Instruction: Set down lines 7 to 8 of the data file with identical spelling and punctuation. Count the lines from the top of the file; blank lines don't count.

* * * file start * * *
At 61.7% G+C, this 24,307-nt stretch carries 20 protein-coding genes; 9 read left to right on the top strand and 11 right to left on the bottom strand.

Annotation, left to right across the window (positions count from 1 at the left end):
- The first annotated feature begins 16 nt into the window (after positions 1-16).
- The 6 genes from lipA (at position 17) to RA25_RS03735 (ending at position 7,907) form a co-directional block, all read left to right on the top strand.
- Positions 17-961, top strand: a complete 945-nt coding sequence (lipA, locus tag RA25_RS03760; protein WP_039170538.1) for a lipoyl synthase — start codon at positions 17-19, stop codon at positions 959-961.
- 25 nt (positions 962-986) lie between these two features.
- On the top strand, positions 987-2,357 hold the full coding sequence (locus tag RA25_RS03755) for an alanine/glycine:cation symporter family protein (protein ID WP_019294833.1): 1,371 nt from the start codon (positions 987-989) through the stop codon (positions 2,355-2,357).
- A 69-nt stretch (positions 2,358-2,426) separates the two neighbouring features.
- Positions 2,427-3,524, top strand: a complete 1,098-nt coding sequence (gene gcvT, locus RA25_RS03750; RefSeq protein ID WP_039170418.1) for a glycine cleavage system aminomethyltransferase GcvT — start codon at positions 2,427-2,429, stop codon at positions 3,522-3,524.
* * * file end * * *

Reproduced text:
- On the top strand, positions 987-2,357 hold the full coding sequence (locus tag RA25_RS03755) for an alanine/glycine:cation symporter family protein (protein ID WP_019294833.1): 1,371 nt from the start codon (positions 987-989) through the stop codon (positions 2,355-2,357).
- A 69-nt stretch (positions 2,358-2,426) separates the two neighbouring features.